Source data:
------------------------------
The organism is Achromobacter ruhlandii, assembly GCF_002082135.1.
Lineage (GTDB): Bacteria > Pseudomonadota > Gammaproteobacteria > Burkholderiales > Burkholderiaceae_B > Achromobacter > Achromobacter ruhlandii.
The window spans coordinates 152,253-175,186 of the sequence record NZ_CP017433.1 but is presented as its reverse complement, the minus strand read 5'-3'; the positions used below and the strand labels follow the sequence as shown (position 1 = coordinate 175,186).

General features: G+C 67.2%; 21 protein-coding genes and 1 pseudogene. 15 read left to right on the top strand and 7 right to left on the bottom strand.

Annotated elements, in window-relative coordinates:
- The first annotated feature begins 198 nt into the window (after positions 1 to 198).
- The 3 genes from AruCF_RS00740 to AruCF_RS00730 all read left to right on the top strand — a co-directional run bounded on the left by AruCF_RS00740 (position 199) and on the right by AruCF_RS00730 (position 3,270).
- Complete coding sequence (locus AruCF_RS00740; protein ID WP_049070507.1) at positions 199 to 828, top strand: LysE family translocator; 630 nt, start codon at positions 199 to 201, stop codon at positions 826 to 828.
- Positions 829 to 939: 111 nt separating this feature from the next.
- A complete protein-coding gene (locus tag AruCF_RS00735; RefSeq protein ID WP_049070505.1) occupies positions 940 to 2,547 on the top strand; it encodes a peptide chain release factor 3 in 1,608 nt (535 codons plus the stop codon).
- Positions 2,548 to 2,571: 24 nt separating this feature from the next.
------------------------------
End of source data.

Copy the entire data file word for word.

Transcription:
The organism is Achromobacter ruhlandii, assembly GCF_002082135.1.
Lineage (GTDB): Bacteria > Pseudomonadota > Gammaproteobacteria > Burkholderiales > Burkholderiaceae_B > Achromobacter > Achromobacter ruhlandii.
The window spans coordinates 152,253-175,186 of the sequence record NZ_CP017433.1 but is presented as its reverse complement, the minus strand read 5'-3'; the positions used below and the strand labels follow the sequence as shown (position 1 = coordinate 175,186).

General features: G+C 67.2%; 21 protein-coding genes and 1 pseudogene. 15 read left to right on the top strand and 7 right to left on the bottom strand.

Annotated elements, in window-relative coordinates:
- The first annotated feature begins 198 nt into the window (after positions 1 to 198).
- The 3 genes from AruCF_RS00740 to AruCF_RS00730 all read left to right on the top strand — a co-directional run bounded on the left by AruCF_RS00740 (position 199) and on the right by AruCF_RS00730 (position 3,270).
- Complete coding sequence (locus AruCF_RS00740; protein ID WP_049070507.1) at positions 199 to 828, top strand: LysE family translocator; 630 nt, start codon at positions 199 to 201, stop codon at positions 826 to 828.
- Positions 829 to 939: 111 nt separating this feature from the next.
- A complete protein-coding gene (locus tag AruCF_RS00735; RefSeq protein ID WP_049070505.1) occupies positions 940 to 2,547 on the top strand; it encodes a peptide chain release factor 3 in 1,608 nt (535 codons plus the stop codon).
- Positions 2,548 to 2,571: 24 nt separating this feature from the next.